Food For Thought

9 Aug

“Always and never are two words you should always remember never to use.”
~ Wendell Johnson

Tongue in cheek and pen in hand, Wendell Johnson gave us a thought that is worth considering.  So many of us live in an “absolute” world.  Our rules for life are very stringent: always do this, never do that.  However, we all know that the absolutes are often the exception to the rule in our daily lives.  We always do this, except for that.  We never say this, except when.  The exceptions add up until we wonder why we say always and never.  Yet, we still attempt to live our lives in an always and never mentality.

As we live our earthly lives, so, too, we live our spiritual lives.  We make all sorts of always and never rules for ourselves but, on closer examination, find that exceptions abound there as well.  Rigidity in life — temporal or spiritual — does not get us anywhere.  Well, I should not say that.  It does get us frustrated.  It does help develop ulcers and high blood pressure.  However, those are not the kinds of end products we desire.

We need to live our lives with much more fluidity, weaving through the subtleties that come our way.  When we make definitive statements, we immediately pave the road to failure.  Let us try an example on for size: we must always attend Mass on Sundays.  That is the rule.  We all know it.  We all realize we are expected to live by it.  However — and, as we know by now in our lives there is always an “however” — what about those who cannot go to Mass on Sundays or Saturday evenings because their work schedules do not allow for it?  Many times, I have met people distraught over the fact that they are “horrible Catholics” because they cannot go to Mass on the weekend.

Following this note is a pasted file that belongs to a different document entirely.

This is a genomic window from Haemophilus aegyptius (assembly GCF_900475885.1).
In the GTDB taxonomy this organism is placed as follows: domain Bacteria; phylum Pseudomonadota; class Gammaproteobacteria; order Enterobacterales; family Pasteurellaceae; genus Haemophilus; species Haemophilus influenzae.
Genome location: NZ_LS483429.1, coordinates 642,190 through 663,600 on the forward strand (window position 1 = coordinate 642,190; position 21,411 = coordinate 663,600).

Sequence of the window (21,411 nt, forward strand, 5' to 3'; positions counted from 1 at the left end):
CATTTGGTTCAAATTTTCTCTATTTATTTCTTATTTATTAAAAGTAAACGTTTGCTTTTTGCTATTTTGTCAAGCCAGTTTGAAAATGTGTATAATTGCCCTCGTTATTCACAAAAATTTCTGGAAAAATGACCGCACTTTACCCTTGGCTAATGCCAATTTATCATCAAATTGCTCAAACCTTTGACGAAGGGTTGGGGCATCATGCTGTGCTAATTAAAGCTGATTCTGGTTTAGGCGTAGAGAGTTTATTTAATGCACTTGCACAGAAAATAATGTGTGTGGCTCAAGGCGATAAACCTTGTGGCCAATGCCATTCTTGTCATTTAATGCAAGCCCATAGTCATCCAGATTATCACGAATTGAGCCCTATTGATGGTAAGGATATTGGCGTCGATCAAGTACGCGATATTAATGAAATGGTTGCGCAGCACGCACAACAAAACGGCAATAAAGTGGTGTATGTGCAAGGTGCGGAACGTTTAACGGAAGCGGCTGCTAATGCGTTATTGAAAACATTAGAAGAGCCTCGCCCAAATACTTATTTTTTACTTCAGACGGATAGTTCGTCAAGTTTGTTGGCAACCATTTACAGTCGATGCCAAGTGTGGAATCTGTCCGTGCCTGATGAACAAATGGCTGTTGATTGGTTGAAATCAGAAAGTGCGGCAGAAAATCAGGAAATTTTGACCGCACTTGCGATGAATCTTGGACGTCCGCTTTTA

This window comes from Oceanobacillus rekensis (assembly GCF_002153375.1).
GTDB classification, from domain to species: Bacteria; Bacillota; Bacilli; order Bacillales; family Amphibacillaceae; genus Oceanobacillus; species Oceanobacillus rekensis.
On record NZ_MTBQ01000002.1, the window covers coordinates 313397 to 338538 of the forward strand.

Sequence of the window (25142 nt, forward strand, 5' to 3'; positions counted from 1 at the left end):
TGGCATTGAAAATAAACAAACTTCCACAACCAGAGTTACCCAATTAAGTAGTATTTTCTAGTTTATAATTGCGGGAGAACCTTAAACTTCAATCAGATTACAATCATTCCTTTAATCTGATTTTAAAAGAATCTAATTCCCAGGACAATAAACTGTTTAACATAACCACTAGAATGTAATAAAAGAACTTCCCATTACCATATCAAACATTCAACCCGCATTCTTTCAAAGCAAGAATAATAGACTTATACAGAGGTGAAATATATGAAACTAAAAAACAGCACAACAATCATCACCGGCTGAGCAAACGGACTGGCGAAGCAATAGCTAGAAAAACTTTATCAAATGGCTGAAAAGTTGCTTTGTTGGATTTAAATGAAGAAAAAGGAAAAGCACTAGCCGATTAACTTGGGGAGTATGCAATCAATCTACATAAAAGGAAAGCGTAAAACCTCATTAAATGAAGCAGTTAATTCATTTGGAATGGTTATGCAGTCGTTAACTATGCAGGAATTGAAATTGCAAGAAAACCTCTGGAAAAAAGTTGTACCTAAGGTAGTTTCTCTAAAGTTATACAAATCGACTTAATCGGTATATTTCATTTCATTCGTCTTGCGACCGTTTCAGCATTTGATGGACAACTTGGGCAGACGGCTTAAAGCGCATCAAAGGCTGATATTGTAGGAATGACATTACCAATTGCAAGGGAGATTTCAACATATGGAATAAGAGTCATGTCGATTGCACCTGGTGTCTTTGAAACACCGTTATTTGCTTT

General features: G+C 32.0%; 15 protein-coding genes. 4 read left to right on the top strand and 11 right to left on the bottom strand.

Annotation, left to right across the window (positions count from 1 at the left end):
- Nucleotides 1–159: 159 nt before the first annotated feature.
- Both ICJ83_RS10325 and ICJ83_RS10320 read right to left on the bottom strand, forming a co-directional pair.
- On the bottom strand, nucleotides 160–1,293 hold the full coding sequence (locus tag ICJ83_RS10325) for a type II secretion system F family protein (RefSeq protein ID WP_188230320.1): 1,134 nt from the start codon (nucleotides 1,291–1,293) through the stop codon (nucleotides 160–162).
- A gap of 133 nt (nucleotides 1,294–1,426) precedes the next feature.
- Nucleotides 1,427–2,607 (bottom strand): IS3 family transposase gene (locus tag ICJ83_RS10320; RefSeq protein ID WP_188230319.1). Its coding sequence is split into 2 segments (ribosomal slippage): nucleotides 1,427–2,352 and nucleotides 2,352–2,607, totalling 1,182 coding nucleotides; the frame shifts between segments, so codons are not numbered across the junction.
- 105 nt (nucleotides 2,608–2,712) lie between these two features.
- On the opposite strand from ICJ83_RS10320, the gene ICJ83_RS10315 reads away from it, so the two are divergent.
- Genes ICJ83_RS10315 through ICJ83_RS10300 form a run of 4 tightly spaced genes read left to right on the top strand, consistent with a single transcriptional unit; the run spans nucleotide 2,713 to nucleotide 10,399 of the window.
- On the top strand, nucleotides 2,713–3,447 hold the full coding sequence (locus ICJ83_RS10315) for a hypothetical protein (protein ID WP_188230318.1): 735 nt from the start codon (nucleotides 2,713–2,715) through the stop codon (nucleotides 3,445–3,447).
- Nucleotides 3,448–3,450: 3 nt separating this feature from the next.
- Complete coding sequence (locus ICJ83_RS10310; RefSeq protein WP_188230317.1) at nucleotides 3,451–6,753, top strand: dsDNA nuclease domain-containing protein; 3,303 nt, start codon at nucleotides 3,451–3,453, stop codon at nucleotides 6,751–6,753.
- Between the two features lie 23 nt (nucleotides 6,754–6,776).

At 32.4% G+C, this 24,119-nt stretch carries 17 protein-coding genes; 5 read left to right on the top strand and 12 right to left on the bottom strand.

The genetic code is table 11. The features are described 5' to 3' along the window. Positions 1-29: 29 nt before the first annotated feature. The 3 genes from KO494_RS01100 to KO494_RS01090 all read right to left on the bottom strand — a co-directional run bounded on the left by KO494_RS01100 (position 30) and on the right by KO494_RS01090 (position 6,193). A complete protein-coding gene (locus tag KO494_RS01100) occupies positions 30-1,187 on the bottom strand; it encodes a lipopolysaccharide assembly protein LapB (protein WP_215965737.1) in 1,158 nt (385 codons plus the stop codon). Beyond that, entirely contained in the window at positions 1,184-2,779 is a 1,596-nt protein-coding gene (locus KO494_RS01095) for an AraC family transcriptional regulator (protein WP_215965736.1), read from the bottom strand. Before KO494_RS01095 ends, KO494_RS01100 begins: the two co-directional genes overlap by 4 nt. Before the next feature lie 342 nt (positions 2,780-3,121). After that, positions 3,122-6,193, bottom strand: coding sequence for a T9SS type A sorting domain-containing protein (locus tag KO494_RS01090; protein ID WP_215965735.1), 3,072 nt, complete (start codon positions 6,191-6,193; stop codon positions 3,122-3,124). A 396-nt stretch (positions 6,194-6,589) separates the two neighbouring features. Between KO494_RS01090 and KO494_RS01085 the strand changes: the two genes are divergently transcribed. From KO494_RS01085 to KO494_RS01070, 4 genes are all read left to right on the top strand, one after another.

They had become caught up in the all-or-nothing mentality and their lives were spinning out of control.  My typical response is to remind them that the rule exists so that we give praise and thanks to God and so that we both witness the practice of our faith to others as well as derive strength from others who worship with us.  So, I ask the simple question:  “What’s your day off?”  When I am told, for example, “Wednesday”, I look at the person and say, “So, can you make Wednesday your Sunday?”  They look perplexed, at first, and then the light bulb goes on.  Just because they cannot get to Mass on Sunday does not mean that they cannot worship some other day.

Knowing that trying to hold to anything definitive in life can lead to frustration, we need to school ourselves on option as well.  There is a way to live the spirit of the law when we cannot live the letter of the law.  The letter of the law may tell us always or never; but, the spirit of the law tells us, “there are ways to live authentically if not deeper and more authentically.”

Never let never disturb you and always consider all ways to live your faith as deeply as possible.

FAITH ACTION:  Ask God to reveal Himself to you in the subtleties of the day.